Mother and Son is a great sitcom premise. A single guy in his 30s, in precarious employment – and an even more precarious state when it comes to his love life – is forced to live with his elderly mother, and deal with her stubbornness, erratic moods and encroaching dementia. He can’t leave because who’d look after his mother, and despite her behaviour towards him she doesn’t want him to go. Drop these two characters into any number of situations and the interpersonal tension between these two forced-together people should result in comedy gold.
That’s should result in comedy gold. And we stress the word should because the biggest single problem with this reboot of the classic 80s/90s ABC sitcom Mother and Son is that so much about the way it’s been made seems to be working against it being comedy gold.
Everything about the show looks gorgeous – the sunny weather, the cool local eateries and shops in the on-the-verge-of-being-hip suburb the show’s set in – yet making things feel optimistic and aspirational isn’t how you get laughs. The comedy of Mother and Son comes from the bleak reality of Mother Maggie and Son Arthur’s situation, and the original series, starring Ruth Cracknell and Garry McDonald, with its old-fashioned studio set, and its old-timey musical title sequence, set the tone a lot better.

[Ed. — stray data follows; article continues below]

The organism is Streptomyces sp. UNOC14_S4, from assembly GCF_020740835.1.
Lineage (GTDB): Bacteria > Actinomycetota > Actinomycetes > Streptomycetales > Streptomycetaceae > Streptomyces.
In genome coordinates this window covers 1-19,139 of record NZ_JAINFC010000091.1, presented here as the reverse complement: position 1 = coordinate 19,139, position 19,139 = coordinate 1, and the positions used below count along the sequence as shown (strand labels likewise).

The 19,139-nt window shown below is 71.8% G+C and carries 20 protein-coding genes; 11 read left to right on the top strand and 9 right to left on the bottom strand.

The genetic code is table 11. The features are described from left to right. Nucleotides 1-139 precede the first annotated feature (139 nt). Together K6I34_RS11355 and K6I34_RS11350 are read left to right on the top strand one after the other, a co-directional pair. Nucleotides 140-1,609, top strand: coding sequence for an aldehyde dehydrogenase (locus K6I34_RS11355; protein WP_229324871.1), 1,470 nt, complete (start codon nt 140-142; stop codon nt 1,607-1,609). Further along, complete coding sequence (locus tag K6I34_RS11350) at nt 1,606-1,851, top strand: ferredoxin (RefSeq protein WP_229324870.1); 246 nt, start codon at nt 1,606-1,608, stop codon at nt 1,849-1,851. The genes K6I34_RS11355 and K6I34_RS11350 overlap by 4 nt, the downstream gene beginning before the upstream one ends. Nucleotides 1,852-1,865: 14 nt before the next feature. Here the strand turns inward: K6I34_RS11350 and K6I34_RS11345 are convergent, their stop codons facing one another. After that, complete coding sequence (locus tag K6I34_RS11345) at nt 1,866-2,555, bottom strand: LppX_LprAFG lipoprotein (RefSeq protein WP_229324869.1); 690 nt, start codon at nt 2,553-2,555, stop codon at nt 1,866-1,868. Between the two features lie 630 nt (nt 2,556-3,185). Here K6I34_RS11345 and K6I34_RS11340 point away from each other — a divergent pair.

Also, what was supposed to be funny (or enlightening? Or anything?) about the scene where Maggie (Denise Scott) has a dementia moment, and the audience experiences her brain fuzz and confusion? We know she has dementia, that’s already obvious, and it doesn’t make the show funnier to include this scene, so why is it there? Indeed, lots of the scenes weren’t meant to be funny – the ones which touched on a social issue or built on the romance subplot, say – so why were they there? What’s with the idea in modern sitcoms that tugging at the audiences’ heartstrings is a better thing to do than make the audience laugh?
Sure, Mother and Son did include some decent comic ideas – like Maggie and Arthur (Matt Okine) getting caught up in a racist conspiracy protest, or Maggie’s brief romance with a cactus fanatic – but that didn’t quite make up for the show’s lack of commitment to comedy otherwise.
Only Denise Scott, and Jean Kittson as Maggie’s old nursing friend Heather, brought the big laughs. But then, you’d expect comedy performers of their experience to know how to play a script for maximum laughs. Okine was an okay Arthur, but Scott, when she was given a chance to be funny, was every bit as good as Ruth Cracknell – and that’s not easy.
Had the makers of Mother and Son spent more time coming up with jokes and situations where Maggie could be funny, or even just more sight-gags involving questionable cacti, they might have had a winner on their hands. What we have instead is yet another show that either won’t commit to comedy, or wasn’t funny enough as a comedy to start with. We assume given it’s 2023 it’s the former, but the quality of the comedy that was attempted suggests there was a generous dose of the latter too!